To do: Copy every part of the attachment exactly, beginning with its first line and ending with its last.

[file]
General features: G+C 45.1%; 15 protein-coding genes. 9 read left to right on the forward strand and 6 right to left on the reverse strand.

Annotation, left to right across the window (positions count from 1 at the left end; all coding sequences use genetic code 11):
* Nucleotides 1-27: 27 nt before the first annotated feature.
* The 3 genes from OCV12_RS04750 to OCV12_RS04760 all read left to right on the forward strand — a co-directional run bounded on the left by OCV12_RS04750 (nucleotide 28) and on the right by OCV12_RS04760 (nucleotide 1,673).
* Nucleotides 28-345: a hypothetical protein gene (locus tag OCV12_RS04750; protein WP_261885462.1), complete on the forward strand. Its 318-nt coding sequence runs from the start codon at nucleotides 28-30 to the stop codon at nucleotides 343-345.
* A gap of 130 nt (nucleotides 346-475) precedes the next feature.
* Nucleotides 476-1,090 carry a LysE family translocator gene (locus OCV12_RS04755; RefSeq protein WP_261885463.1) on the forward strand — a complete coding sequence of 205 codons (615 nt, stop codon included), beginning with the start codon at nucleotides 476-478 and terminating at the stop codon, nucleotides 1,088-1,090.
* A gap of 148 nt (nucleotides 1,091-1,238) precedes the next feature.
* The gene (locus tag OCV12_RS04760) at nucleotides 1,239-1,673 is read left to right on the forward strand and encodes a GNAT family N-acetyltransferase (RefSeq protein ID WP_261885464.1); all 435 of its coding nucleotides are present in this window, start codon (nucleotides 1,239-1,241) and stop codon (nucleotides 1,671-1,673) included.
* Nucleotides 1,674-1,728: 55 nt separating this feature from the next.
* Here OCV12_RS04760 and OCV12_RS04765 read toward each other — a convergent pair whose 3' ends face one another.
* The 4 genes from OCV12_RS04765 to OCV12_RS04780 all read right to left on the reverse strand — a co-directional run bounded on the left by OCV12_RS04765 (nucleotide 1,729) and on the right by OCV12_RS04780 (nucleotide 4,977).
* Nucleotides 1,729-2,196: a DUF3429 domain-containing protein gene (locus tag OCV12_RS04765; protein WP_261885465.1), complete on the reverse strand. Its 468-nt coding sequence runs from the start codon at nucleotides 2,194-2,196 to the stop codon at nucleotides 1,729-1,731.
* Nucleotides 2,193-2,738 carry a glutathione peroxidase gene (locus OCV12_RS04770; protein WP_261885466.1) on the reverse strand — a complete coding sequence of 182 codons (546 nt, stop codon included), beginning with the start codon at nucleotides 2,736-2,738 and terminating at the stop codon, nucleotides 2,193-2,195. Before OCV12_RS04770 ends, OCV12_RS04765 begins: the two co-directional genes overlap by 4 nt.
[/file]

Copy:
General features: G+C 45.1%; 15 protein-coding genes. 9 read left to right on the forward strand and 6 right to left on the reverse strand.

Annotation, left to right across the window (positions count from 1 at the left end; all coding sequences use genetic code 11):
* Nucleotides 1-27: 27 nt before the first annotated feature.
* The 3 genes from OCV12_RS04750 to OCV12_RS04760 all read left to right on the forward strand — a co-directional run bounded on the left by OCV12_RS04750 (nucleotide 28) and on the right by OCV12_RS04760 (nucleotide 1,673).
* Nucleotides 28-345: a hypothetical protein gene (locus tag OCV12_RS04750; protein WP_261885462.1), complete on the forward strand. Its 318-nt coding sequence runs from the start codon at nucleotides 28-30 to the stop codon at nucleotides 343-345.
* A gap of 130 nt (nucleotides 346-475) precedes the next feature.
* Nucleotides 476-1,090 carry a LysE family translocator gene (locus OCV12_RS04755; RefSeq protein WP_261885463.1) on the forward strand — a complete coding sequence of 205 codons (615 nt, stop codon included), beginning with the start codon at nucleotides 476-478 and terminating at the stop codon, nucleotides 1,088-1,090.
* A gap of 148 nt (nucleotides 1,091-1,238) precedes the next feature.
* The gene (locus tag OCV12_RS04760) at nucleotides 1,239-1,673 is read left to right on the forward strand and encodes a GNAT family N-acetyltransferase (RefSeq protein ID WP_261885464.1); all 435 of its coding nucleotides are present in this window, start codon (nucleotides 1,239-1,241) and stop codon (nucleotides 1,671-1,673) included.
* Nucleotides 1,674-1,728: 55 nt separating this feature from the next.
* Here OCV12_RS04760 and OCV12_RS04765 read toward each other — a convergent pair whose 3' ends face one another.
* The 4 genes from OCV12_RS04765 to OCV12_RS04780 all read right to left on the reverse strand — a co-directional run bounded on the left by OCV12_RS04765 (nucleotide 1,729) and on the right by OCV12_RS04780 (nucleotide 4,977).
* Nucleotides 1,729-2,196: a DUF3429 domain-containing protein gene (locus tag OCV12_RS04765; protein WP_261885465.1), complete on the reverse strand. Its 468-nt coding sequence runs from the start codon at nucleotides 2,194-2,196 to the stop codon at nucleotides 1,729-1,731.
* Nucleotides 2,193-2,738 carry a glutathione peroxidase gene (locus OCV12_RS04770; protein WP_261885466.1) on the reverse strand — a complete coding sequence of 182 codons (546 nt, stop codon included), beginning with the start codon at nucleotides 2,736-2,738 and terminating at the stop codon, nucleotides 2,193-2,195. Before OCV12_RS04770 ends, OCV12_RS04765 begins: the two co-directional genes overlap by 4 nt.